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Dante Fowler Jr. Excited To Show Off His Versatility

Florida pass rusher Dante Fowler Jr. is ready to demonstrate his athletic ability on the defensive line and as a linebacker if teams are willing to give him the opportunity.

As NFL offenses become more nuanced – as they become quicker, more dynamic and more spread out – acquiring versatile, athletic defensive players continues to be of premium concern for teams.

That's why Florida pass rusher Dante Fowler Jr., a 6-foot-3, 261-pound top prospect with noticeable explosiveness, believes that he is an ideal candidate to jump into any scheme or system.

"I really can play anywhere," Fowler said at his press conference at the NFL Scouting Combine. "Coach [Will] Muschamp's defense was multiple. We played a 3-4 and a 4-3. It can help me a lot just because I play anywhere. I can play some linebacker to D-end to edge rusher. I can do a lot for team. I create a lot of problems for the offense and really just stressing out coordinators out.''

This past year, Fowler's junior season, he recorded a career high in tackles (60) and sacks (8.5) to go along with two forced fumbles along the defensive line. His highlight reel game came against LSU, making 11 tackles with a sack in Baton Rouge, La.

"My junior year we played a lot of 3-4," Fowler said. "So I was the BUCK [linebacker]. I stood up and just roamed up and things like that. I played all over the place.''

As a freshman, Fowler had the opportunity to work under then-defensive coordinator Dan Quinn, who later went to two straight Super Bowls with the Seattle Seahawks and has now taken over as head coach for the Atlanta Falcons. His guidance was fundamental for shaping Fowler's college career.

"It was crazy," Fowler said. "Just being able to be with Dan Quinn for that one year, he taught so much. I had enough information for four years. He was just a great coach, a player's coach. He was just smart.

Check out these photos of Dante Fowler Jr., an energetic and relentless edge rusher of the University of Florida.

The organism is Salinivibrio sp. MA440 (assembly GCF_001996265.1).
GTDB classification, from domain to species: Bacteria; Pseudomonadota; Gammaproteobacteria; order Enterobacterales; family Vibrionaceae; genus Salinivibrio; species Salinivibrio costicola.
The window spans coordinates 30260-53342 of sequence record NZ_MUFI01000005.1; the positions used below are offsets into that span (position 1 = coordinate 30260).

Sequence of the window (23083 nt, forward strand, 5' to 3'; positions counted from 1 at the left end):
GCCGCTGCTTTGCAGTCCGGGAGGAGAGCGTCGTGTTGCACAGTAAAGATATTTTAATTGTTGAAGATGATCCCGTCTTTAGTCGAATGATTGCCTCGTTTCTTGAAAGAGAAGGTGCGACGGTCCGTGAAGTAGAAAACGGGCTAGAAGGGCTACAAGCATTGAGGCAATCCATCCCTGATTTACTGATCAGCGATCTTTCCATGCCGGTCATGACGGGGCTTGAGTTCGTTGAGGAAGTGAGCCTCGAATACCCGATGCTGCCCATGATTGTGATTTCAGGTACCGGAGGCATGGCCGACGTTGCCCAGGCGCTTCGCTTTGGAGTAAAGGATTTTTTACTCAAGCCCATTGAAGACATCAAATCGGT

Fowler said Quinn "taught me to be a man."

"I was sad when he left," Fowler said of his former coach. "But I knew he was going to do great things. And he accomplished his goals and dreams just like I'm going to accomplish mine.''

Fowler said he appreciated Quinn's hands-on approach to coaching.

"He was the type of guy who would sit me down like I was his son and we would go over film," Fowler said.
"He showed me what I was doing wrong. And he'd show up a clip of how to do it the right way because I'm a visual-type learner."

During the last two years under Muschamp, Fowler was given the opportunity to be more flexible regarding where he roamed on the field. It makes sense that one of the players he admires is DeMarcus Ware, for his ability to adapt into multiple pass and running situations.

It's why he also has great respect for linebackers Aldon Smith and Von Miller, highly athletic players that have adapted into defending the new era of offense.

"If I want to think I'm a big guy, I like to go out there and mess with the receivers," Fowler said, continuing to pitch his versatility. "I can play in the flats and in the curls. I can play everywhere."

Now that the combine has finished and the focus is completely on the draft, Fowler just has to believe a team will value his skillset, one which appears to always be growing in need.

"Oh yeah, this is a dream come true. I've been wanting to do this ever since I was a little kid when I was four years old," Fowler said. "It was like a path in front of me."

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